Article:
Case Study: BP Texas City Explosion 23 March 2005
Analysis of BP’s Safety Culture
The BP Texas City tragedy is an accident with organizational causes embedded in the refinery’s culture. The CSB investigation found that organizational causes linked the numerous safety system failures that extended beyond the ISOM unit. The organizational causes of the March 23, 2005, ISOM explosion are
BP Texas City lacked a reporting and learning culture. Reporting bad news was not encouraged, and often Texas City managers did not effectively investigate incidents or take appropriate corrective action.
A BP Group 2002 report on the Group Fatal Accident Investigation Process found that “critical factors and hence root causes [were] not identified” and that “corrective actions [were]sometimes vague and impractical.”
The 2003 South Houston GHSER audit found that “a coordinated, self monitoring and self assessment process is not evident throughout the organization.”
The 2004 GHSER assessment graded Texas City as “poor” because investigation information was not analyzed to monitor trends and develop prevention programs. The assessment found little use of the GHSER audit/assessment results to drive plant goals.
The 2004 Group Internal Audit report found poor plant monitoring and lessons learned processes at 35 BP Group business units: “[i]nformation on incidents is circulated from Group HSE. Some entities do not have robust processes for assessing the implications of these and initiating actions to manage their risks of a similar occurrence.”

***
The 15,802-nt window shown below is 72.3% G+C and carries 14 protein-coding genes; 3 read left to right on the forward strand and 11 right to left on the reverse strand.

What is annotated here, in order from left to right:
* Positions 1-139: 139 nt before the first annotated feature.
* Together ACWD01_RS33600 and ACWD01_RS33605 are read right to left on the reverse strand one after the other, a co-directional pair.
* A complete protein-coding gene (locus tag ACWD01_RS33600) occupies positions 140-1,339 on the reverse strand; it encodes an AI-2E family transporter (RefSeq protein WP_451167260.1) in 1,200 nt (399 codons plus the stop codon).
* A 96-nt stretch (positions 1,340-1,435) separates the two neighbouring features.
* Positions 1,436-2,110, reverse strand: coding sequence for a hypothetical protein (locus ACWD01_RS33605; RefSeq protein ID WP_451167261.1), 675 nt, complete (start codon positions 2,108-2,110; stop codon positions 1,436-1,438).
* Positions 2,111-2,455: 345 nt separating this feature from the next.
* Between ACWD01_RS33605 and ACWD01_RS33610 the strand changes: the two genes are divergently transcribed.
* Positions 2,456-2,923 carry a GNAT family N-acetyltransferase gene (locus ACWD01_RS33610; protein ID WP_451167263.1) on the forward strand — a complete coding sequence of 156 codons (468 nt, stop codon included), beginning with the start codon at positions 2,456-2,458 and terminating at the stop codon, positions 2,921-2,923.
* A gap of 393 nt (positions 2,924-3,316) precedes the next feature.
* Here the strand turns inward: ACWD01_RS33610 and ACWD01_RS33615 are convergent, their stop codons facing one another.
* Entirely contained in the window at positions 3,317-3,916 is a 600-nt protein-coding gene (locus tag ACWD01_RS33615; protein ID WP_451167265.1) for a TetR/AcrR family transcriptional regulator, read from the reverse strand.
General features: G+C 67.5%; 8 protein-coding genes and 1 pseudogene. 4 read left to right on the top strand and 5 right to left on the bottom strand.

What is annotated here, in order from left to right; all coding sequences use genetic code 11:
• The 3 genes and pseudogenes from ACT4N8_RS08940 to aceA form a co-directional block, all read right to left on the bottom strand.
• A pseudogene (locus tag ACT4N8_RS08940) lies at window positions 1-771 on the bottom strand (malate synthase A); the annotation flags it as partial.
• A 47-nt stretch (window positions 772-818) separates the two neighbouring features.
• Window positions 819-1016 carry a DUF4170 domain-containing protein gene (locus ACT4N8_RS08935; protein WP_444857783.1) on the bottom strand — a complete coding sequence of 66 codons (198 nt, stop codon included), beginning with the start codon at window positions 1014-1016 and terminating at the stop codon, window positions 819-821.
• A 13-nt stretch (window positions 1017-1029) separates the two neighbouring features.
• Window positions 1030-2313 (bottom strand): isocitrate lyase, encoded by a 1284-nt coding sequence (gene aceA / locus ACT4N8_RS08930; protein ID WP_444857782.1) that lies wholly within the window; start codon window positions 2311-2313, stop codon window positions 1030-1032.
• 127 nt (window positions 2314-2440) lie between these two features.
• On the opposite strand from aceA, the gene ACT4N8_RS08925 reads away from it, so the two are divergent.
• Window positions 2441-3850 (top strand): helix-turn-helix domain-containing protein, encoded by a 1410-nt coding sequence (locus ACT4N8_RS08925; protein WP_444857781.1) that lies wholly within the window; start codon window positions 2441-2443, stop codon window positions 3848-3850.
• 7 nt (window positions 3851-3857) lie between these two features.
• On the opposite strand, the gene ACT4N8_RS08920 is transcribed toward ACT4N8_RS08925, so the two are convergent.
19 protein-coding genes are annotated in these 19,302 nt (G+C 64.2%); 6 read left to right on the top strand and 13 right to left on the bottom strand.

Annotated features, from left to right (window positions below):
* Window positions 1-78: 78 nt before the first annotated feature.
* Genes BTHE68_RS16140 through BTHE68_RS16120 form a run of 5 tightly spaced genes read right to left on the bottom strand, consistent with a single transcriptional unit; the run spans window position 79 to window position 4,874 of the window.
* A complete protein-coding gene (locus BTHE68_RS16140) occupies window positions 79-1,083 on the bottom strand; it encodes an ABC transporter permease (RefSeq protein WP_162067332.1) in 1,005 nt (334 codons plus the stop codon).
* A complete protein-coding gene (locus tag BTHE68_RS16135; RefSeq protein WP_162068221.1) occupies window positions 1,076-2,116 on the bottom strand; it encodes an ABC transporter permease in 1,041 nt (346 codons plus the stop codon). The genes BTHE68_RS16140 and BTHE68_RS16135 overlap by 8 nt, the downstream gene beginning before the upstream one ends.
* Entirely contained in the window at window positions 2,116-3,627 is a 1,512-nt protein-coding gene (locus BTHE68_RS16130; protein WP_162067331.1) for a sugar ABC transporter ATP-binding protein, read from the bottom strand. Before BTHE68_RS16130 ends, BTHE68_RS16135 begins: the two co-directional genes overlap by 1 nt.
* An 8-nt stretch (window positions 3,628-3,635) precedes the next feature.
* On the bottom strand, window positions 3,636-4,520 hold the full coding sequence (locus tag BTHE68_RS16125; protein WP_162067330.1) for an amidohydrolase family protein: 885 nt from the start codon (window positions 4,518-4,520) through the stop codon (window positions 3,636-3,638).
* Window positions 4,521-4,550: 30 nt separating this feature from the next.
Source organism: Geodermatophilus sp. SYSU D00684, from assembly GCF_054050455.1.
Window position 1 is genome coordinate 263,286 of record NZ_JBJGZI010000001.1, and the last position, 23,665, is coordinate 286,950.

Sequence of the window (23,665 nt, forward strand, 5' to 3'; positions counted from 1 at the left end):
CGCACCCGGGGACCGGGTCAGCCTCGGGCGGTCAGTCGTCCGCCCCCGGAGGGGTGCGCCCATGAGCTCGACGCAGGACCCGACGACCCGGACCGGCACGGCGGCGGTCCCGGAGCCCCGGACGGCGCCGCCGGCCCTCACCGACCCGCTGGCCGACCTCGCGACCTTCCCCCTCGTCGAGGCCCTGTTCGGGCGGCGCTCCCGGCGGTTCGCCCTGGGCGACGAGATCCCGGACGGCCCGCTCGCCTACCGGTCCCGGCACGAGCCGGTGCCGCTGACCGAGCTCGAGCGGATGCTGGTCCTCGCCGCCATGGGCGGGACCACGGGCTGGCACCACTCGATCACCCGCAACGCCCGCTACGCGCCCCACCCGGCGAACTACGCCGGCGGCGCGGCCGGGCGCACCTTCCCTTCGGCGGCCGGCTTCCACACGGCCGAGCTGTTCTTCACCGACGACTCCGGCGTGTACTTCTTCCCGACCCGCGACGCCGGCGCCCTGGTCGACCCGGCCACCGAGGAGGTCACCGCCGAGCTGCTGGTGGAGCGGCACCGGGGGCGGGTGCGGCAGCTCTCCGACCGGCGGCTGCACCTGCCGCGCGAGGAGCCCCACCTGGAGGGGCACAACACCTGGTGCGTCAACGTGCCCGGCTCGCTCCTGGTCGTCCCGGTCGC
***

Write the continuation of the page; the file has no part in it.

BP Group lacked focus on controlling major hazard risk. BP management paid attention to, measured, and rewarded personal safety rather than process safety.
BP Group and Texas City managers provided ineffective leadership and oversight. BP management did not implement adequate safety oversight, provide needed human and economic resources, or consistently model adherence to safety rules and procedures.
BP Group and Texas City did not effectively evaluate the safety implications of major organizational, personnel, and policy changes.